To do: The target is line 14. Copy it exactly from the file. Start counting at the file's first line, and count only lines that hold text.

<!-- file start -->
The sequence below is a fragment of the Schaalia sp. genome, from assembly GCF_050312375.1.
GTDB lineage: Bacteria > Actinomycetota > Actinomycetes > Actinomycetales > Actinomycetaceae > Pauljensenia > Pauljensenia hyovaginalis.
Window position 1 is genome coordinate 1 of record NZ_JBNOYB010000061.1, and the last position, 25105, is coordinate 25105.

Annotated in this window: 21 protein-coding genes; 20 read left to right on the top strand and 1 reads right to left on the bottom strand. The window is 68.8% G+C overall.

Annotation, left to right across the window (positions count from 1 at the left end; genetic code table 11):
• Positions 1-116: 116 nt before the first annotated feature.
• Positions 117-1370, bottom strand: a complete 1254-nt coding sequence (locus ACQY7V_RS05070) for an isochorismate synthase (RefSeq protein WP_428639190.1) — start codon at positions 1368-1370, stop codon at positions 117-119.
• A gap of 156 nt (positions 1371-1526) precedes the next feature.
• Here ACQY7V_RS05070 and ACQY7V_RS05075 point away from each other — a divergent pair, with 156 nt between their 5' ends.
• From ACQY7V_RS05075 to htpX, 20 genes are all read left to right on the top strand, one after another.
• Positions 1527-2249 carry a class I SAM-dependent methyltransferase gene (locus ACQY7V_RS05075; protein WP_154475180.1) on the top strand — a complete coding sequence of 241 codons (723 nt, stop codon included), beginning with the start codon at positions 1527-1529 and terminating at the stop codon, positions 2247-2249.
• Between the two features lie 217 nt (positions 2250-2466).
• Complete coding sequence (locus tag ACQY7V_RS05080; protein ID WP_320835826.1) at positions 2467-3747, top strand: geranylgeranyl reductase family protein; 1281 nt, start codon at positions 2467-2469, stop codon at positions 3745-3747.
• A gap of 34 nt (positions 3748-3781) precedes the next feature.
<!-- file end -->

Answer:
• A gap of 34 nt (positions 3748-3781) precedes the next feature.